Canucks open series with a win

Vancouver Canucks' Roberto Luongo loses his stick as he clears the puck away from San Jose Sharks'...

Vancouver Canucks' Roberto Luongo loses his stick as he clears the puck away from San Jose Sharks' Scott Nichol. (REUTERS/Andy Clark)

TERRY JONES, QMI Agency

, Last Updated: 10:49 PM ET

The problem hasn't been first games of playoff series for the Vancouver Canucks. It's been last games.

And while the first game of the Western Conference Final against the San Jose Sharks here Sunday night wasn't ho-hum for the Canucks for the longest time there, in the end it was another Game 1 win.

Since Alain Vigneault took over as head coach, the Canucks now have an 8-1 win-loss record in Game 1’s of Stanley Cup playoff series – 7-0 in series which started here.

Throughout their 40 years of failure, the Canucks have never won a Stanley Cup but they've been 13-3 in playoff series opening at home.

In the end Vancouver poured 13 shots on Antti Niemi – a goaltender with a six series winning streak who had only given up five goals in the previous 109 shots – to score two unanswered third period goals and win 3-2.

For the longest time there, it looked like it was going to be Canucks goaltender Roberto Luongo who would be back on the hot seat here.

Luongo, who had won both series opening games with shutouts this year, blanking the Chicago Blackhawks 2-0 and the Nashville Predators 1-0, gave the Sharks the 1-0 lead with the freeze frame play of the game.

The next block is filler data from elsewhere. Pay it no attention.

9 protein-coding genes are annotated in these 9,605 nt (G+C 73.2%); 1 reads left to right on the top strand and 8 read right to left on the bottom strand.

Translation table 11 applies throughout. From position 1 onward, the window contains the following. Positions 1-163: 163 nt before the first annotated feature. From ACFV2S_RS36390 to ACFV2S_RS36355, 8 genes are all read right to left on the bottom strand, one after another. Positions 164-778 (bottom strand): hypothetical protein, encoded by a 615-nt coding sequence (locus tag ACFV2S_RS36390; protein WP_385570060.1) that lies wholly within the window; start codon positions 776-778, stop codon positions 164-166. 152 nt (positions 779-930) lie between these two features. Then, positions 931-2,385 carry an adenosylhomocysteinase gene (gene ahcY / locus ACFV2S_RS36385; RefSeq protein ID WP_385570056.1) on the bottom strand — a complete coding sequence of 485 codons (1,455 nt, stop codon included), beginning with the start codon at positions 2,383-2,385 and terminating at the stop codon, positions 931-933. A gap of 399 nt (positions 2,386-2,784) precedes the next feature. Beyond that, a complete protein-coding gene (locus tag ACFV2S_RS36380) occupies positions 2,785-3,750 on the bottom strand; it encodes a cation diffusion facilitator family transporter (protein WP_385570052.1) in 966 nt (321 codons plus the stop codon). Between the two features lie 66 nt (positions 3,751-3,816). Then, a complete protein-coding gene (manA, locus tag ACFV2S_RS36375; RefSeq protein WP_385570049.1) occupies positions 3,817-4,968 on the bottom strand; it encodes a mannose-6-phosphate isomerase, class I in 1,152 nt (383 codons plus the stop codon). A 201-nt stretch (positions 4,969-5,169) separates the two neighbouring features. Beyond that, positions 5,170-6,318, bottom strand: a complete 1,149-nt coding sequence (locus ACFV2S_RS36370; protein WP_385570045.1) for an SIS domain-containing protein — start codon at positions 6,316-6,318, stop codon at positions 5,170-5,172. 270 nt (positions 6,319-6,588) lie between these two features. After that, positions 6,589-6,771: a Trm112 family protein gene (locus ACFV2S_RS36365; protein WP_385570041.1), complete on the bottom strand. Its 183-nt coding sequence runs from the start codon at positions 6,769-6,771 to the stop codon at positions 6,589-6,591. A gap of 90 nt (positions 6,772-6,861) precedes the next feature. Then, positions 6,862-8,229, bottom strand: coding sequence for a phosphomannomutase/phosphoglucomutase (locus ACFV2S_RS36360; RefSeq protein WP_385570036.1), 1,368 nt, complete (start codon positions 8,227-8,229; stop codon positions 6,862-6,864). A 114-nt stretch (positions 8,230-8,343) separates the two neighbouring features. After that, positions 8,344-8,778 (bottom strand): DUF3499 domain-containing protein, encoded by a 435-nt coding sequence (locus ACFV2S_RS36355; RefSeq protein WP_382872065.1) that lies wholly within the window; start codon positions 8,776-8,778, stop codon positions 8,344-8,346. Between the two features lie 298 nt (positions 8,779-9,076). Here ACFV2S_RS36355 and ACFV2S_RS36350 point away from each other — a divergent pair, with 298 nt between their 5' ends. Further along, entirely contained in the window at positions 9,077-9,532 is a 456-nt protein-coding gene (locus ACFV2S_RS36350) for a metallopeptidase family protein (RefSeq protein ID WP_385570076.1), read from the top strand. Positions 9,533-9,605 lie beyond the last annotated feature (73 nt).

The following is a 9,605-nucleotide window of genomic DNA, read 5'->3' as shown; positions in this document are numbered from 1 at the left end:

The Sharks appeared to test Luongo to find out if he was still leaking goals from bad angles that he'd shown in previous series, but that ghastly goal in question came from the worst angle of all – behind the net.

And it was Luongo who shot it!

Or passed it.

Whatever he did with it, he put the puck out from behind to Joe Thornton who calmly made the deposit into the vacated net at 18:47 of the first period.

The ghastly give-away by Luongo low-lighted an otherwise fun opening period of play between the two teams which put 21 shots on goal, a total which would grow to 67 with 38 of them on Niemi by the end of the night.

Despite the Canucks having the better chances in the opening period, the first goal which has been so important this Stanley season, went in the other net – San Jose going 6-2 when scoring first and Vancouver 2-3 when giving up the first goal going into the game.

But it was Niemi, playing the puck up the wall, who started the chain of events which resulted in Maxim Lapierre scoring the 1-1 equalizer at 1:49 of the second period.

It was a deflected puck, in front of Luongo, by Patrick Marleau on a power play which went in over the shoulder of Canada's Olympic gold medal-winning netminder to restore the one-goal lead six minutes later.

The Canucks, however, showed something in the third period which has often been missing.

They put some will into their game and Kevin Bieksa finally made something happen when he stepped in from the point to wire one to draw Vancouver even.

And then the missing-in-action Henrik Sedin went forehand to backhand across the crease on a power play provided by Dany Heatley just over a minute later to give the Canucks their first lead of the game.

This game they made it hold.

Game 1, as always, Canucks.


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